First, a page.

Afsaneh M. Beschloss, founder and CEO of asset management firm RockCreek, said Tuesday at the Bloomberg Invest conference in New York that Wall Street is starting to wonder aloud about the president's intentions.

"Looking at what's going on with trade, one question some people are asking is why are there so many tweets and why so much attention to trade at this particular moment. Because we know the president is one of the smartest when it comes to politics."
"We're out of fiscal policy options, since it's unlikely Congress can come to an agreement, and we know that the Fed is independent. So is the causal effect here to push the news on trade to a point that it might impact interest rate decisions? Some people are starting to talk that way."
3. Uber's underwriters say you should buy its stock
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Data: Investing.com; Chart: Axios Visuals

Uber is fast recovering from its disastrous first day as a public company last month, and it looks poised to continue rising as Wall Street banks eagerly slapped "Buy" ratings on the stock.

What's happening: The company's so-called quiet period ended Tuesday for the 29 firms that played a role in underwriting its initial public offering. Once allowed to evaluate the company they were unsurprisingly bullish.

  • Analysts posted 21 Buy ratings, 5 Holds and 0 Sells, according to data compiled by Bloomberg. The average 12-month price target on the stock is $53.70, nearly 33% above where it closed Monday, notes Yahoo Finance's Heidi Chung.
  • The stock rose 3.6% on Tuesday, but remains below its $45 IPO price.

Yes, but: Despite recommending everyone and their mother buy shares in the "transformational" (Bank of America) "leading global player" (RBC) and "categorical market leader" (Oppenheimer), analysts broadly estimated deeper losses than previously expected for the ride-hailing company this year.

4. Broadway had a great 2018


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Data: The Broadway League; Chart: Andrew Witherspoon/Axios

Last year was a big one for entertainment. Television, radio and movies saw increased revenues and audiences came to the theater in a big way.

The Broadway League announced that 2018 ticket sales and gross revenue had both reached record highs, with nearly 15 million in attendance and close to $2 billion in grosses, an increase of 7.8%.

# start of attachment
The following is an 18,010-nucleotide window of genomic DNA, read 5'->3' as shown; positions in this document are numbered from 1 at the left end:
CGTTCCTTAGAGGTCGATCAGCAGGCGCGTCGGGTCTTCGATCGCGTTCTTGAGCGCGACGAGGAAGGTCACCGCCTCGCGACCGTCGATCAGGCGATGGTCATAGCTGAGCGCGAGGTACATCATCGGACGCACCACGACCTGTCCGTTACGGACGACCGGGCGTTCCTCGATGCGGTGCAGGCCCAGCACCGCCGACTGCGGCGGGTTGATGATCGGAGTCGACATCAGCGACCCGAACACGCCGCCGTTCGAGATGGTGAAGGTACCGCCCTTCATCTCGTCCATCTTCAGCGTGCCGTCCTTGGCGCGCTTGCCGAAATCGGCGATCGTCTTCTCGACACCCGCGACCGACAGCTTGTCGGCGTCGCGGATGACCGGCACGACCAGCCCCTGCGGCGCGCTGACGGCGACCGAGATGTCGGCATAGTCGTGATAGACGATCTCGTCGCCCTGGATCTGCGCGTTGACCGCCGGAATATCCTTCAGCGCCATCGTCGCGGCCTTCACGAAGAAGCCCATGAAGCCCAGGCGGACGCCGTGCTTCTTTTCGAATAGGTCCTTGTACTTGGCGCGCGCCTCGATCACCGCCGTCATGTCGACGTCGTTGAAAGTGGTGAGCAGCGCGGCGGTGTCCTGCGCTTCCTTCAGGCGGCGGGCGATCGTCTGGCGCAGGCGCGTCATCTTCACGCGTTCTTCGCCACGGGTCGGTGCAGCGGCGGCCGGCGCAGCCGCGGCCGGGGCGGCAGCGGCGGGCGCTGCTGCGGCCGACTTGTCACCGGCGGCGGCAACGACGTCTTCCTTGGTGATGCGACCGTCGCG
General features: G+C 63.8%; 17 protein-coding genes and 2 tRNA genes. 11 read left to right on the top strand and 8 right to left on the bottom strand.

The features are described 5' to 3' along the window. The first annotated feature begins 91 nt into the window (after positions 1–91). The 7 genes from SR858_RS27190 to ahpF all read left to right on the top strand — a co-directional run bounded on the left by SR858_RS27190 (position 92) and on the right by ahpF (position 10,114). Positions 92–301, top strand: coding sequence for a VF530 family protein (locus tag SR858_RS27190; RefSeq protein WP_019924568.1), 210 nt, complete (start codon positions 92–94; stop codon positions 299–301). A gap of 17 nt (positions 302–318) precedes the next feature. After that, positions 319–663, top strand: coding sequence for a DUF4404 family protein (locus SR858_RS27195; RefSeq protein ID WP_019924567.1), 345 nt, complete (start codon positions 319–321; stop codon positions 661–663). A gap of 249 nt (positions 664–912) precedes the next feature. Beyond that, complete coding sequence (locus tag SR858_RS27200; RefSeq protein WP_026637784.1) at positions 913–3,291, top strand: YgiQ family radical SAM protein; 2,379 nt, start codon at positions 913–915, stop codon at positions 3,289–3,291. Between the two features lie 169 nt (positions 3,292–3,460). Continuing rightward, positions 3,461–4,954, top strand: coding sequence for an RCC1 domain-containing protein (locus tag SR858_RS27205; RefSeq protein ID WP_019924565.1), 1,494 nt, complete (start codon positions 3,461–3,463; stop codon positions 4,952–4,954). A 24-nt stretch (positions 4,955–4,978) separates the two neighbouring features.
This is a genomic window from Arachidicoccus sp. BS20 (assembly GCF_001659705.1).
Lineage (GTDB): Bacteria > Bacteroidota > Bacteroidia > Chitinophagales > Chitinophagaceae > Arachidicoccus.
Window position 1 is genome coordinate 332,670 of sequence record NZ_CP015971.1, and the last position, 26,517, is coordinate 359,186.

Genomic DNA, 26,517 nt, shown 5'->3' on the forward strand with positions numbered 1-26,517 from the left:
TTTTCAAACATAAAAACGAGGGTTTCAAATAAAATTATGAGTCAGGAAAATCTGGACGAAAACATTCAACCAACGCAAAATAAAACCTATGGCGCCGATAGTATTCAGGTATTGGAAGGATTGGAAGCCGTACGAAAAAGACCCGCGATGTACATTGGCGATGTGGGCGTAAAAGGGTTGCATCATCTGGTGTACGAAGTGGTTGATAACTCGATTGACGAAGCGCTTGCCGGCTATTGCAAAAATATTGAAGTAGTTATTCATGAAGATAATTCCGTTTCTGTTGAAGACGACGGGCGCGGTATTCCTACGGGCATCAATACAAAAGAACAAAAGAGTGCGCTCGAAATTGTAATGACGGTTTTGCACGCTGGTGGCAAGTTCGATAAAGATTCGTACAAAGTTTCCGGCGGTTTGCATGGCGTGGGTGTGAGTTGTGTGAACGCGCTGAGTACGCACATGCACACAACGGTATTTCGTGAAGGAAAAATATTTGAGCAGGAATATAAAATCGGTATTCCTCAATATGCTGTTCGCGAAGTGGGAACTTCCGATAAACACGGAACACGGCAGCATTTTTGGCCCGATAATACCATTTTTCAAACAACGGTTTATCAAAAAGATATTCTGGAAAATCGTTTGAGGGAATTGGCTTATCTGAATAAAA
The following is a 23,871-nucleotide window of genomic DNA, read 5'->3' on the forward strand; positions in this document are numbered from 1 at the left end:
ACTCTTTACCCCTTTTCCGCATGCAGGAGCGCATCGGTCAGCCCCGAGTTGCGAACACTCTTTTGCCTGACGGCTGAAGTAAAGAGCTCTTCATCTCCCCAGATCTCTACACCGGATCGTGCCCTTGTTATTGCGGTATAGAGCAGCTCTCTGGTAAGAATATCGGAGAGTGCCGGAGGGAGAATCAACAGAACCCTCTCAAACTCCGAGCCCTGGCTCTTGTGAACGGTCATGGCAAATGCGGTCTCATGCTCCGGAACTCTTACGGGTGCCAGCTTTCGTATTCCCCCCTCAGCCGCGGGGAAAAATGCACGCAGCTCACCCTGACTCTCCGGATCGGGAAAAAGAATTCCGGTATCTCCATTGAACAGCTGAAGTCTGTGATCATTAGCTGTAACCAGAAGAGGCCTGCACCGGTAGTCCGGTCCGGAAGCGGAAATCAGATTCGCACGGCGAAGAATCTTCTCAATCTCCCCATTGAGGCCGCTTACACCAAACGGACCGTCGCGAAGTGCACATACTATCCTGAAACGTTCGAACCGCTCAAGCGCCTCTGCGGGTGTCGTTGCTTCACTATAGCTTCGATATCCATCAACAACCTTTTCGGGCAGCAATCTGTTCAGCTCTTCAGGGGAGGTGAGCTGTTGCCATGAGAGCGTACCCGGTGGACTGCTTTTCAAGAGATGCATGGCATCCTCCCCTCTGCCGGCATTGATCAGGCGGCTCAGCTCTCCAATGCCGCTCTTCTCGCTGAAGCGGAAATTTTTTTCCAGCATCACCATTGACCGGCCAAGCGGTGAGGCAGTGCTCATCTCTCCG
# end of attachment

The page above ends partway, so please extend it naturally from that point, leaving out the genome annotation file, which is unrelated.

The big picture: Other entertainment avenues also saw a boost in their numbers.

  • Internet advertising revenues in the U.S. rose 22% to $107.5 billion for full-year 2018, according to a report by PwC.
  • TV advertising increased 1.4%
  • Radio ads drew a 1% increase in ad spend.

Digital ad spending in the U.S. is expected to be greater than traditional ad spending this year for the first time, according to eMarketer's latest forecast.

5. Leon Black screams about Apollo's "unfathomable" stock price
Photo: Mikhail Japaridze/TASS via Getty Images.

What is the man in "The Scream" painting by Norwegian artist Edvard Munch screaming about?

  • "The unfairness of so much of the investment life that we lead and how our stocks are undervalued," joked the painting's owner, Leon Black, CEO of private equity firm Apollo Global, who paid nearly $120 million for it in 2012, a record for an artwork sold at auction.

Black may have been projecting a bit. Apollo's stock has risen 25% year-to-date but has trailed the S&P significantly since its market debut in 2011, even as Apollo's returns and those of private equity broadly have outperformed the stock market.

  • "We trade at discounts that are ... unfathomable," Black said during a conversation with David Rubenstein, co-founder of the Carlyle Group, at the Bloomberg Invest conference Tuesday.
  • "I think we trade at half of what we should. You look at the sum of the parts and we should be much higher. ... I think you have a general misunderstanding [by stock market investors] of a lot of what we do."

What to watch: Asked if he thinks the U.S. will have another downturn like 2008, Black said, "We might. It probably won't be until after the next election. But that's not that far off."